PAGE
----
t the mental image of Maddon taking a chance like this with his hair, and the Rays trying to boost themselves back into a tight Wild Card race do notseem to have parallel paths.

But Maddon is a genius with motivation and leading by example and by showing his own personal level of commitment by altering his hair, it might be the perfect visual key to unlack the Rays potential right now. It is the motivational process in its simpliest forms. Maybe it took only a smattering of hair dye by Maddon’s new blushing bride Jaye, but it was a huge outplaying of total commitment by the skipper to his team, and to their goals in 2009. In the end, it would be a fitting tribute to Johnny Cash who wrote a song entitled “Man in Black” in 1971. In the song is the following line that just might fit the reason Maddon took this chance:


“We’re doing mighty fine I do suppose/In our streak of lightning cars and fancy clothes/But just so we’re reminded of the ones who are held back/Up front there ought to be a man in black.”

It’s a Numbers Game / file photo

With the Tampa Bay Rays adding two new players to their roster in the last 24 hours, there has been a hustle and bustle of conversation and negotiations behind the scenes in and around the clubhouse for those two guys to secure their “favorite” numbers that have graced their uniforms throughout their careers.  Newbie to the team, catcher Gregg Zaun has always worn the number “9” his entire career and sees it as the ultimate good luck charm to him. The only problem is that the Rays uniform number “9” was previously assigned to back-up catcher Shawn Riggans, who is on the DL down in Durham right now.

New Rays reliever Russ Springer also had the same situation when he arrived in Seattle last night for his first game in a Rays uniform. For the night he would be wearing number “37” until the Rays Clubhouse Manager Chris Westmoreland could do a fast sewing and manipulation of the “36” jersey in time for the Sunday finale at Safeco Field. In that contest, Springer would be sporting the comfortable “36” he has worn for many years. But that number had been picked out by fellow Bullpen member Randy Choate and he did offer to surrender the number to Springer in time for the last game of the series.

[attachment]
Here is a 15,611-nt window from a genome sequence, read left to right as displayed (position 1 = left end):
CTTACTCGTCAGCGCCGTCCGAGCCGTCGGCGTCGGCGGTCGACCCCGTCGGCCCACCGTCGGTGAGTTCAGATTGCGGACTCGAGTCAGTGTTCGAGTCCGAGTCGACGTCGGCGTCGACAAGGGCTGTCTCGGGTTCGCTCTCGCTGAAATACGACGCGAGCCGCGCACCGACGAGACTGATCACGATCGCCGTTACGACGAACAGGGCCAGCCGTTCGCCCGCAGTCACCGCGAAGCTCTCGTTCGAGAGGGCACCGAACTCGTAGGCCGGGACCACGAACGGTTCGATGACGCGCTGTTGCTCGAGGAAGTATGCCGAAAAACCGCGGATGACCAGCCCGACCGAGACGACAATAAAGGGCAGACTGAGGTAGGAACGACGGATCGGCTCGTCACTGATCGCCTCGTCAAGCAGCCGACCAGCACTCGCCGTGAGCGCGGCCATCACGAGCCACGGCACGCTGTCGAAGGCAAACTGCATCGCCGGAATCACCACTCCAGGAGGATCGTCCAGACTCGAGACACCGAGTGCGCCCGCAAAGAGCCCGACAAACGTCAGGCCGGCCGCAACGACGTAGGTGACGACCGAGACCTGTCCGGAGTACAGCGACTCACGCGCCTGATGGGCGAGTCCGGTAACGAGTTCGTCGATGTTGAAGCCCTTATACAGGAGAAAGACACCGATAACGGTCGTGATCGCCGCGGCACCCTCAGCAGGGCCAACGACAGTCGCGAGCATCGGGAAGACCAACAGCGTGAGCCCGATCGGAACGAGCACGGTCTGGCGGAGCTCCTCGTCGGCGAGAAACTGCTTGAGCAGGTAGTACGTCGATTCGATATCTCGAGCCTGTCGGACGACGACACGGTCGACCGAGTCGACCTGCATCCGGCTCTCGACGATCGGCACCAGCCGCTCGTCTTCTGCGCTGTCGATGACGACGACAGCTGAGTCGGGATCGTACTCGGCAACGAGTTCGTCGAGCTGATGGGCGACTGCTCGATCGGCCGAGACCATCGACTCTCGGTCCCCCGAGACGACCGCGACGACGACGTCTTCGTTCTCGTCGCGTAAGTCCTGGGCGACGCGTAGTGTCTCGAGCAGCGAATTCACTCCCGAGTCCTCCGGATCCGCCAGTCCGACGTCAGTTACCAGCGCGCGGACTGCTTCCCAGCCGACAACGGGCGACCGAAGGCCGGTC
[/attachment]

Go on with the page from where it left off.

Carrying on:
Athletes do feel a  wild kinship to their numbers. I know I always worn a form of the two numerals “1” or “3” throughout my playing days. I even got lucky enough in High School and College to wear “13” and “31” so I had a double whammy of good luck. And to say athletes are not superstitious is  like saying Paula Deen loves margarine on her food. Seriously, I felt a power mentally within me when I had my number on my back. It was an inner strength I could not describe, it was my version of the Superman cape.

Nick Wass / AP

The number’s on a players uniform are as much a part to a players psyche and identity as their names to the fans. The numbers on their back mean so much to some players that they do not seem to play like themselves without their special numbers. So was it any wonder that newly minted Hall of Famer Rickey Henderson once paid $ 25,000 to get his beloved “24” on his back during one of his many team changes in his career.

And changing your number can also change the way the fans see a player. When pitcher Roger Clemens came back, didn’t it seem a bit odd to see him in a “21” jersey instead of the traditionaL “22” that he wore during his glory days. And when Michael Jordan put on that “45” jersey during his return to the courts, did he not look anything like the “23” we grew to love for all those years in Chi-town.

Numbers can universally imprint a player into our minds and memories. I look at Carl Crawford’s early years with the Rays wearing the number “8” years,before he switched to “13”. It was like a night and day comparision as he began to sprint out from under a shadow the minutehe put number “13” on his back. Now you know him by his number from a distance and do not have to look at the name blazoned across his shoulders.

I remember an article by ESPN columnist Jim Caple back a few years ago where he remembers a “Seinfeld” episode that showed how a players number can transform into our daily lives and about how synonymous a player and their numbers can become to us ?

Consider the Seinfeld episode when George Costanza revealed to his fiancé Susan that he planned to name their first child Seven. Seven Costanza?” Susan replied, “Are you serious?”